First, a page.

Title

Globalization and Small Farmers in Latin America: Effects and Adaptations

Presentation Type

Presentation

Abstract

The intersection of agriculture and international development is an increasingly important topic with critical implications for environmental sustainability and poverty relief. As the world becomes more interconnected, it is essential that we examine how and to what extent changing consumer demands and open trade networks affect the structure of agriculture in both the developed and developing world. In particular, we must examine the implications of these changes for small farmers, providing insight as to whether the globalized food trade offers an opportunity for development and poverty relief, or only further marginalizes poor populations and encourages unsustainable farming practices. Argentina and Chile are key examples of countries whose agriculture sectors have rapidly industrialized in response to globalization, and both offer insight into how structural changes may be affecting small farmers. Previous research on the topic has relied primarily on aggregate data or survey-based research methods and has focused primarily on effects rather than responses or adaptations to these changes. This study utilizes an ethnographic case study of eight small farms in Argentina and Chile, offering a less expansive but more nuanced insight into small farmers’ experiences and responses to globalization. Though results varied, farmers' main adaptations were 1) stepping out of agriculture or otherwise diversifying both on and off-farm income or 2) establishing new models of sale that provide greater income stability.

Category

Humanities

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Apr 15th, 10:40 AM Apr 15th, 11:00 AM

Globalization and Small Farmers in Latin America: Effects and Adaptations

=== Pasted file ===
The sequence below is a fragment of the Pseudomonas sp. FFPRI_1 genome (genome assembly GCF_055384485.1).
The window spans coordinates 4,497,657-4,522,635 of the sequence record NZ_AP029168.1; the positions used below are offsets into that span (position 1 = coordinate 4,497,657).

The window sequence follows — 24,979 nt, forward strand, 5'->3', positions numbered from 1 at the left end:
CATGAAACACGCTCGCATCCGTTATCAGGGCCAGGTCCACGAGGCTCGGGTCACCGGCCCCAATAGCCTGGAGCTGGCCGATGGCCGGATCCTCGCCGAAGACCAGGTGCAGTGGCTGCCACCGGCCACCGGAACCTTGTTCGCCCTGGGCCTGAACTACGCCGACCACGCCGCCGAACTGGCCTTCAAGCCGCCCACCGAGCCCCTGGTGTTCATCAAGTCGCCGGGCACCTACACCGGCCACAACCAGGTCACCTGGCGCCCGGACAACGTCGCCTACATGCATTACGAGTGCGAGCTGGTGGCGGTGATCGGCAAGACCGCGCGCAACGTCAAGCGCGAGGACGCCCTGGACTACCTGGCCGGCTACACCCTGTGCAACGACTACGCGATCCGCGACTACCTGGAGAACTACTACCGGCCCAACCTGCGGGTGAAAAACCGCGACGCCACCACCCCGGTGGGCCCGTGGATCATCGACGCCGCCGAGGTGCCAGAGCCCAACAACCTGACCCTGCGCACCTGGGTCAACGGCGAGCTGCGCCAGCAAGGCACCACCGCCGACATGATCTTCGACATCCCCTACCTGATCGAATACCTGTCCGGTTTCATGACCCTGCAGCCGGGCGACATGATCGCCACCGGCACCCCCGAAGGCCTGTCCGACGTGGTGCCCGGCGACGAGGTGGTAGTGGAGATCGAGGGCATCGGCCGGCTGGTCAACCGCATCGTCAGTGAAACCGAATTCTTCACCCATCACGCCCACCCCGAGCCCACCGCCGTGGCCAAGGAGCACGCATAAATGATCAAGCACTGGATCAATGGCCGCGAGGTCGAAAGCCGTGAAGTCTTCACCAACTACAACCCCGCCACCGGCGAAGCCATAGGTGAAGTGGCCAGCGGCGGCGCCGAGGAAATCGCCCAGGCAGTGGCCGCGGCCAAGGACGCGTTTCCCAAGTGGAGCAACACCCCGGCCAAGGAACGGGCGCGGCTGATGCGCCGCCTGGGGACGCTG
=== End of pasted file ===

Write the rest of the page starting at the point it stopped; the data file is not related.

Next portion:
The intersection of agriculture and international development is an increasingly important topic with critical implications for environmental sustainability and poverty relief. As the world becomes more interconnected, it is essential that we examine how and to what extent changing consumer demands and open trade networks affect the structure of agriculture in both the developed and developing world. In particular, we must examine the implications of these changes for small farmers, providing insight as to whether the globalized food trade offers an opportunity for development and poverty relief, or only further marginalizes poor populations and encourages unsustainable farming practices. Argentina and Chile are key examples of countries whose agriculture sectors have rapidly industrialized in response to globalization, and both offer insight into how structural changes may be affecting small farmers. Previous research on the topic has relied primarily on aggregate data or survey-based research methods and has focused primarily on effects rather than responses or adaptations to these changes. This study utilizes an ethnographic case study of eight small farms in Argentina and Chile, offering a less expansive but more nuanced insight into small farmers’ experiences and responses to globalization. Though results varied, farmers' main adaptations were 1) stepping out of agriculture or otherwise diversifying both on and off-farm income or 2) establishing new models of sale that provide greater income stability.